Electronic Thesis and Dissertation Repository

Thesis Format



Master of Science




Dubois, Luc


Introduction: Arterial surgery using a groin incision has a high incidence of surgical site infection (SSI), which is morbid and costly. Gentamicin-eluting collagen sponges and vancomycin powder are effective SSI prophylaxis for nonvascular operations. Feasibility of a prospective trial of SSI incidence after high-risk arterial surgery with topical gentamicin and vancomycin was assessed.

Methods: A randomized controlled feasibility trial enrolling 32 patients with ≥1 of obesity, diabetes, reoperation, tissue loss or dialysis. In 41 groin incisions, 21 had standard closure and 20 had closure with topical gentamicin and vancomycin. Primary feasibility outcomes and secondary clinical outcomes were recorded at 90 days.

Results: Feasibility was achieved in all metrics. SSI was reported in 13 patients (31.7%), 8 (38.1%) standard and 5 (25.0%) experimental patients.

Conclusion: Gentamicin-eluting collagen sponge and vancomycin powder use in high-risk groin incisions is feasible for study. There was a trend towards fewer infections in the experimental arm.

Summary for Lay Audience

Operations performed by vascular surgeons commonly involve groin incisions to expose the femoral arteries. Infection in these incisions, known as surgical site infections (SSI), are common and occur much more often than after other types of surgery. Certain patients, such as obese patients, diabetic patients, renal failure patients on dialysis, patients having a redo surgery or who have tissue loss from poor blood flow are at especially high-risk of developing SSI. SSI in a groin incision after a vascular operation is usually treated with antibiotics, as well as opening and packing the wound with a dressing until it heals from the bottom up. In some cases, SSI can require reoperation or even amputation of the surgical limb because of infection involving the recently operated blood vessel or associated graft (fabric tube sewn to a hole in the artery). SSI cause additional discomfort for the patient and are costly to the healthcare system. There are few strategies that are effective in preventing groin incision SSI after vascular surgery. Different surgeons, such as cardiac and orthopaedic surgeons, have shown antibiotics placed in the surgical incision prior to closure can prevent SSI. We are interested in assessing whether placing a gentamicin-eluting collagen sponge and vancomycin powder in the incision prior to closure prevents SSI in high-risk patients. We conducted a feasibility study to determine whether such a study could practically be performed.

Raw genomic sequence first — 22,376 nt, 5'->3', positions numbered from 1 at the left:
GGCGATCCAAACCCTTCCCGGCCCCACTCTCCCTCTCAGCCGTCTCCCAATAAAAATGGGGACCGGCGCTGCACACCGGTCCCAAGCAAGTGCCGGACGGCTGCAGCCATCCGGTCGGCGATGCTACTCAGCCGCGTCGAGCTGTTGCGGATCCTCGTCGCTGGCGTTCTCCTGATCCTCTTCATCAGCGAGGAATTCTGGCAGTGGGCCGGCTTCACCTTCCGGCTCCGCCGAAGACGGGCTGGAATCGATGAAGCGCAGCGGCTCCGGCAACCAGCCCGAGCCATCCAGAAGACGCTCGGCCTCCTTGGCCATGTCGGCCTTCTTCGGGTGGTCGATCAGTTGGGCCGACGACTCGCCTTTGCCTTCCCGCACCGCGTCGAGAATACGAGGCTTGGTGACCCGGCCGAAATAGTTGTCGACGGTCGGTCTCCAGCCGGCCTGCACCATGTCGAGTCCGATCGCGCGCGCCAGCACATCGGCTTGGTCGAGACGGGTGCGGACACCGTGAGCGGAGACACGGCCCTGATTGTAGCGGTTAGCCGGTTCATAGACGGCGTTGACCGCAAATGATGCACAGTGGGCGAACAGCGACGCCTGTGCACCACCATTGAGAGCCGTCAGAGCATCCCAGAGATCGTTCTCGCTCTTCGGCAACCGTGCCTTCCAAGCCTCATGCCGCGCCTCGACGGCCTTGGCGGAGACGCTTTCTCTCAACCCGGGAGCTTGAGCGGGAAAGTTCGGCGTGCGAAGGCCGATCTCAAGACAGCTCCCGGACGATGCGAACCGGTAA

We recruited 32 patients with 41 groin incisions who had at least one major risk factor for groin SSI. We randomly assigned 21 to the usual method of groin incision closure and 20 to the topical gentamicin and vancomycin group on a per-groin basis. We found the study to be feasible in all aspects. SSI developed in 31.7% or 13 of the 41 groin incisions. Eight of 21 patients in the standard closure group, or 38.1%, and 5 of 20 in the topical antibiotics group, or 25.0%, developed SSI. The difference between the groups was 13.1%. Using these results, we plan to carry out a full-scale study to assess if gentamicin-eluting collagen sponges combined with vancomycin powder prevent SSI.